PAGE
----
The hon. Member for Bury, North (Mr. Chaytor) is also a great expert, but he, too, ended up talking about process and tinkering with institutional reform. Ultimately, his speech summed up what many of us feel about the debate, because he could not tell us one thing that the constitutional amendment will allow that the EU cannot already do or will not be able to do if the treaty is not passed. It is completely irrelevant. If any Labour Member would like to stand up now and tell me one substantive area where EU competency will be extended by adding those six words, I will gladly take an intervention. Answer there came none.
This debate has been a waste of time in the context of debating the Lisbon treaty. Time spent in this place talking about climate change is never wasted, however; well-informed right hon. and hon. Members can be found in all parts of the House, and I always gain from hearing what others have to say. The genuine conviction felt in all parts of the House is apparent, and when we talk about climate change, we see Parliament at its best. When they got down to solutions, many of the speeches we have heard today demonstrated that point. Conservative Members also welcome the opportunity to flag up the treatys failings, but the EU has effectively tackled all sorts of environmental challenges up to now without needing additional binding treaties. The Government are clearly all too aware of the irrelevance of the latest EU treaty to our UK and international efforts to tackle climate change. Indeed, as my hon. Friend the Member for East Surrey (Mr. Ainsworth) reminded us, the Foreign Secretary said as much. Despite that irrelevance, the Government have insisted on setting aside a whole day for debate on the Lisbon treaty issue of climate change. The Conservatives have argued today that it is more important to debate UK policy, and the policy delivery needed to drive down carbon emissions, delivery solutions and adaptation, than to discuss institutional reform and tinkering with treaties, which are irrelevant to the goal.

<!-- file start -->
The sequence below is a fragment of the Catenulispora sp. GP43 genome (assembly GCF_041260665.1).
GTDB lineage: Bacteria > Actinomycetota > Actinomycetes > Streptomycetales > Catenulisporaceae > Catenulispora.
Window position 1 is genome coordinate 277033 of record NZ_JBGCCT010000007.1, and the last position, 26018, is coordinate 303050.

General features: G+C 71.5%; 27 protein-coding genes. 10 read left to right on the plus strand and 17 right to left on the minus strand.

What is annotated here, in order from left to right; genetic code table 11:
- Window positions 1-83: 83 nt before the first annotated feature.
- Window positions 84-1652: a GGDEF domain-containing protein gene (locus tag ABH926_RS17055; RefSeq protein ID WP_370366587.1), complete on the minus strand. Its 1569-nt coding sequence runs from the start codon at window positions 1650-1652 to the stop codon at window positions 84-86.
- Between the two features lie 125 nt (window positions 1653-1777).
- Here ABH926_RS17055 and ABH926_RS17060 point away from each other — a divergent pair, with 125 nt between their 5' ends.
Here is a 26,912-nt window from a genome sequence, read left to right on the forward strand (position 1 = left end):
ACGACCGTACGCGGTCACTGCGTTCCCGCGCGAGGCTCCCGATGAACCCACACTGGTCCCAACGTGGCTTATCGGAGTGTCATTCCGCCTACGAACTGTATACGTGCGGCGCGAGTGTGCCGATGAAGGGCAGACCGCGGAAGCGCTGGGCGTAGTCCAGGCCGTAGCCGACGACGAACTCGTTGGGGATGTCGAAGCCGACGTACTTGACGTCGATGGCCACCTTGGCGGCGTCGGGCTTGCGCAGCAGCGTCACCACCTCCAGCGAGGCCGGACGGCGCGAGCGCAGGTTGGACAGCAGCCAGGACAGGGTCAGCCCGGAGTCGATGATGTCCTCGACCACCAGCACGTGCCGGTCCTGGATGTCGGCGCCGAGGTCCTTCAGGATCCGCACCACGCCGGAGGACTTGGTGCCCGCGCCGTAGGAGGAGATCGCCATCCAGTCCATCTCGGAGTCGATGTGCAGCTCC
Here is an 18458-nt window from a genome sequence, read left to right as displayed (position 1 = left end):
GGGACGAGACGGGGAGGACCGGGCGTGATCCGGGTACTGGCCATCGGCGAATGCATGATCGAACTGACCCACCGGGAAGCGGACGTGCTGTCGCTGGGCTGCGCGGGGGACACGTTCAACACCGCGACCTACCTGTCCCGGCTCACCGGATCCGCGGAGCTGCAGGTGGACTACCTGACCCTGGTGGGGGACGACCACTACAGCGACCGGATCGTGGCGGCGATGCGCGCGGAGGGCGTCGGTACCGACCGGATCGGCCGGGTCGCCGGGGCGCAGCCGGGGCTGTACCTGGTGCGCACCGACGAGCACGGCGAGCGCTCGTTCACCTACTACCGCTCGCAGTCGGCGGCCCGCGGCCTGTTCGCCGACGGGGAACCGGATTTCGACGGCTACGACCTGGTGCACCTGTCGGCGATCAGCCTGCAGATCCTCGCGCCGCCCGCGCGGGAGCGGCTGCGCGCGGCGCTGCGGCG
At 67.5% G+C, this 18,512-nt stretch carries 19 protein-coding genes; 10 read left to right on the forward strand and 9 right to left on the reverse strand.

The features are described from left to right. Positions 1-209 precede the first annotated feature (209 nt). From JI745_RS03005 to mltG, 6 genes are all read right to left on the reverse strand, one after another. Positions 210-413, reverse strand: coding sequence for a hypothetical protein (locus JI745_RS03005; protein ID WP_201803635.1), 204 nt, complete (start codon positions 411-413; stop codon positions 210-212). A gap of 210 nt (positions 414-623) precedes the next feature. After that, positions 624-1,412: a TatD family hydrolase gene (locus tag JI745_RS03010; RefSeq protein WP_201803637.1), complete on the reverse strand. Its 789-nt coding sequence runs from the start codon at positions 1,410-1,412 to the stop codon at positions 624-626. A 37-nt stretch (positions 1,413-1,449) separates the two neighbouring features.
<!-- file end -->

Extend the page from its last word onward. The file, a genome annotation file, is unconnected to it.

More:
In the time remaining, I shall consider a few examples of where the Government are going wrong in their performance on climate change. In the Climate Change Billa Bill that I am proud to say my party has been enhancing steadily throughout its passage through another placethe Government are rightly legislating to commit the UK to a minimum emissions reduction of 60 per cent. by 2050. I think that we all accept that that figure may have to be re-examined soon, but how can the Government expect significant carbon reductions in Britain when they have consistently underspent, cut and redirected budget commitments for energy efficiencyto say nothing of other thingsprimarily because of shortfalls in the budget of the Department for Environment, Food and Rural Affairs due to chronic mismanagement? How can the Secretary of State expect emissions reductions from the UK housing stock when the low carbon
buildings programme, the capital grants scheme for energy efficiency, has been underfunded since its inception and is now being scrapped?